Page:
Official Response

Official response

Q.9 Earnings of disregarded U.S. LLCs

CRA’s response to Question 11 at 2016 CTF Annual Conference indicated a change in position regarding computation of earnings of a disregarded US LLC carrying on an active business.

  • 2009 Position -> compute earnings under subparagraph (a)(i) of definition of “earnings” in Regulation 5907(1) (Earnings Definition)
  • 2016 Position -> compute earnings under subparagraph (a)(iii) of Earnings Definition

CRA indicated change in position due to introduction of Regulation 5907(2.03) in 2011. Revised position applies to taxation years ending after August 19, 2011

Given fact that surplus computations have been completed, and balances relied on, for the past 5 years, would CRA be willing to consider following positions:

a) For taxation years of LLC beginning prior to November 29, 2016, taxpayer may choose whether to compute LLC’s earnings based on either the 2009 Position or the 2016 Position?

b) To extent of dividends received by a Canadian taxpayer on or before November 29, 2016, or in respect of other transactions completed prior to that date that rely on surplus computations based on the CRA’s 2009 Position, taxpayer may compute LLC’s earnings based on that 2009 Position?


Lori Carruthers: Since the 2016 position was given, we have had the opportunity to listen to your concerns regarding the retroactive effects of the change in position. We appreciate that, where taxpayers have completed transactions that have relied on computation of earnings based on the 2009 position, the retroactive effect of the 2016 position could result in unforeseeable adverse tax consequences or compliance costs that would now have to be repeated.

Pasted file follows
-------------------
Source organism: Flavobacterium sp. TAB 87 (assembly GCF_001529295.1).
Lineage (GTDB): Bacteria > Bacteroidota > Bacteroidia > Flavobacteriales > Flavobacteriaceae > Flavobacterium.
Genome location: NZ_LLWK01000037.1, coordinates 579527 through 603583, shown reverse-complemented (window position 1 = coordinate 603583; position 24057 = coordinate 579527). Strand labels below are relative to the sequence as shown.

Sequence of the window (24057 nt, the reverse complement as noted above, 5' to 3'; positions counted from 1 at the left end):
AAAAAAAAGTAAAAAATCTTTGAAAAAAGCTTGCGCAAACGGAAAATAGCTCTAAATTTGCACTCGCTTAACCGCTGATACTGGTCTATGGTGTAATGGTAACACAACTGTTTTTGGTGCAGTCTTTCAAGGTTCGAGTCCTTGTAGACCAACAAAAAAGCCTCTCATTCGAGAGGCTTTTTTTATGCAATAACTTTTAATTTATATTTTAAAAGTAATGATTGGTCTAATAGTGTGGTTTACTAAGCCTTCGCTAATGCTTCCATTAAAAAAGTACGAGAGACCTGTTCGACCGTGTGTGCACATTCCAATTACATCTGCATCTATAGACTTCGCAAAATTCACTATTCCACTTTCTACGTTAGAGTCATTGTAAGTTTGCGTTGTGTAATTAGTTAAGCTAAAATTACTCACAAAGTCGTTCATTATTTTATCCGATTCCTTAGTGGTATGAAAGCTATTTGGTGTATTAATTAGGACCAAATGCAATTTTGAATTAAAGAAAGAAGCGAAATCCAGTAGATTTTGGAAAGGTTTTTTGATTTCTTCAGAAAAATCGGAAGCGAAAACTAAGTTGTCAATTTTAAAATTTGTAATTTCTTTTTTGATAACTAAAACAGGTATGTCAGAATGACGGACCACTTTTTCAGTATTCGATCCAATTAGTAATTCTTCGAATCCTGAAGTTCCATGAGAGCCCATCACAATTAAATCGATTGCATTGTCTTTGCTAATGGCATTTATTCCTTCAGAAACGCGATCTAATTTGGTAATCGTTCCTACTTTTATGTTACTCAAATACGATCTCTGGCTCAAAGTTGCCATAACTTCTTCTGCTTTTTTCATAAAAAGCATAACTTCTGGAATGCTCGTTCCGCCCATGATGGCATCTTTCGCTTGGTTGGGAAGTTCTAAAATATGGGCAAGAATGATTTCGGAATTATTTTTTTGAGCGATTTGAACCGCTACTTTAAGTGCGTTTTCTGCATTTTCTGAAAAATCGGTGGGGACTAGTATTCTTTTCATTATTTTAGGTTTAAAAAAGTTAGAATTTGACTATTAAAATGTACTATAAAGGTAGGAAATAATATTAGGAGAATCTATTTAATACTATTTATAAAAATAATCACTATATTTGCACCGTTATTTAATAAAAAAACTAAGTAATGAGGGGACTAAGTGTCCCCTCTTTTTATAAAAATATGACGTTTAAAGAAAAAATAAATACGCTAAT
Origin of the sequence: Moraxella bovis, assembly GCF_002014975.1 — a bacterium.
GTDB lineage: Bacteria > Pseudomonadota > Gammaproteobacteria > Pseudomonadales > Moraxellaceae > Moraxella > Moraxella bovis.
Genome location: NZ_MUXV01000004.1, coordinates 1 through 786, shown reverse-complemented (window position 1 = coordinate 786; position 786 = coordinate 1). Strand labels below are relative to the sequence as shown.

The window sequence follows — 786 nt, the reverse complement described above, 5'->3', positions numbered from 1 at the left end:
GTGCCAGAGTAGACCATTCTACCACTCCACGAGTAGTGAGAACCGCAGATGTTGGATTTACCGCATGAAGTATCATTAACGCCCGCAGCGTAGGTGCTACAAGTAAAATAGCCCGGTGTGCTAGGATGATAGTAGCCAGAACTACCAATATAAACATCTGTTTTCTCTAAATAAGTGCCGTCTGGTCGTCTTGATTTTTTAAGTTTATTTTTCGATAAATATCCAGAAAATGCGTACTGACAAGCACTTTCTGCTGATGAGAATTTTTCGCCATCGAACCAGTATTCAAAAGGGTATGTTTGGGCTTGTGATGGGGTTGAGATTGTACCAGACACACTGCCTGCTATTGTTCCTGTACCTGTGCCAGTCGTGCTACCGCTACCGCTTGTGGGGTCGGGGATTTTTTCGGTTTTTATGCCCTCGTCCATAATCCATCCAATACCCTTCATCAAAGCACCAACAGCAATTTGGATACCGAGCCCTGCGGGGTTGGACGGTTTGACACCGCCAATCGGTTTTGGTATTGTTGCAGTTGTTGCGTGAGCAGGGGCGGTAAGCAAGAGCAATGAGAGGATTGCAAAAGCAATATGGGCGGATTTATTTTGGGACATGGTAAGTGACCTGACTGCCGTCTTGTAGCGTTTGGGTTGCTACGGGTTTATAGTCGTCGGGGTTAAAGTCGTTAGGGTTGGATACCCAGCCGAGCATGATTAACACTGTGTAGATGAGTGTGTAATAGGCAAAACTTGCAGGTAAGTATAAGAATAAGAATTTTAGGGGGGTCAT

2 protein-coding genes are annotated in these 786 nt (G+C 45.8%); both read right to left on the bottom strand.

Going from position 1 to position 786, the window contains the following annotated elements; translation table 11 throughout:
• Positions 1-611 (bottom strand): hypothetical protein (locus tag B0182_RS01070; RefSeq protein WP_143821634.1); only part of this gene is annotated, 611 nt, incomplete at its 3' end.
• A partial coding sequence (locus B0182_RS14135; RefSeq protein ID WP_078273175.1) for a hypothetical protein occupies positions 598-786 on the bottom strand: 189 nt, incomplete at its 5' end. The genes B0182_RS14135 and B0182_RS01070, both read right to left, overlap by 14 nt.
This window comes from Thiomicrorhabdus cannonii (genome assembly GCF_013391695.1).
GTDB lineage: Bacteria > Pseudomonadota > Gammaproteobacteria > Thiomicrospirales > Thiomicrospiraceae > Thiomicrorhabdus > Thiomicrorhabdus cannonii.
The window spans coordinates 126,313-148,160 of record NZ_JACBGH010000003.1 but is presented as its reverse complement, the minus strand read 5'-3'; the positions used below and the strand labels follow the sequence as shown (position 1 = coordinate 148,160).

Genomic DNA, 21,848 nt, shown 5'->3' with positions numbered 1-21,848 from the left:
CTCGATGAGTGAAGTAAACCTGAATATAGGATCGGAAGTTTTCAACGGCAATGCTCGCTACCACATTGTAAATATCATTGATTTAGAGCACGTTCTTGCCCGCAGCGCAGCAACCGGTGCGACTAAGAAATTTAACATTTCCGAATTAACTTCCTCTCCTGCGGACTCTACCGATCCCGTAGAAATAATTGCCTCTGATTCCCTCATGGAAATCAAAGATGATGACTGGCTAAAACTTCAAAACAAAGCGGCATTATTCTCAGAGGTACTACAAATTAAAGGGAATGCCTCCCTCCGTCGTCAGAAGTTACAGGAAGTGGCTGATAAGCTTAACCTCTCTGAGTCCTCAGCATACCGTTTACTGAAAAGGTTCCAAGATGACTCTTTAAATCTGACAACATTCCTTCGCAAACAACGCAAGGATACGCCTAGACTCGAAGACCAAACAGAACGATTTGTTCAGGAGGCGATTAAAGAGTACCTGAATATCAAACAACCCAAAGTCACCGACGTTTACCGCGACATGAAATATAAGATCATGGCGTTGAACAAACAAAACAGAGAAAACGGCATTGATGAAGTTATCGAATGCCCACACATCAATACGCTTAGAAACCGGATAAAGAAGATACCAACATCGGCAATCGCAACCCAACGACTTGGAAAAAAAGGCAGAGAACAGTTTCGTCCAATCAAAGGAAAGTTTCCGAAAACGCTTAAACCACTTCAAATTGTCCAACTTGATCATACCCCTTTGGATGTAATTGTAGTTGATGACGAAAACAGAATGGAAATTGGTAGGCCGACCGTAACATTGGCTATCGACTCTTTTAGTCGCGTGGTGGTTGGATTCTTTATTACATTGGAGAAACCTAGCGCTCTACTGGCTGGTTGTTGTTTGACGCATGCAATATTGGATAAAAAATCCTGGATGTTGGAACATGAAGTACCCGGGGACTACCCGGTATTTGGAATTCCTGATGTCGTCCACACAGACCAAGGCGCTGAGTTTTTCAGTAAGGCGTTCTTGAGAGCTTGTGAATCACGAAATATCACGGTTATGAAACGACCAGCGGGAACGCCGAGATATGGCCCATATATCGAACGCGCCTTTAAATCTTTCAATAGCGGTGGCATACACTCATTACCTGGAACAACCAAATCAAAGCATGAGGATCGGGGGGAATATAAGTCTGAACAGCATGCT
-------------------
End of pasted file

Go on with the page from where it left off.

If a taxpayer uses the 2009 position to calculate the earnings of a disregarded US LLC for the LLC’s taxation years on or before the announcement of the 2016 position (i.e., on or before 29 November 2016), the CRA is prepared to accept those calculations, provided the taxpayer and all taxpayers related to the taxpayer use the 2009 position to calculate their earnings on all of their foreign affiliates that are disregarded US LLCs for all taxation years of those LLCs that ended on or before 29 November 2016. Alternatively, such taxpayers can choose to calculate the earnings of all their foreign affiliates that are disregarded US LLCs in accordance with the 2016 position, for all years of their LLCs that end after 29 August 2011.

Thus, there is a choice, but it’s all-or-nothing.

The earnings of a disregarded LLC in a taxation year ending after 29 November 2016 should be computed in accordance with the 2016 position.

Official Response

Official response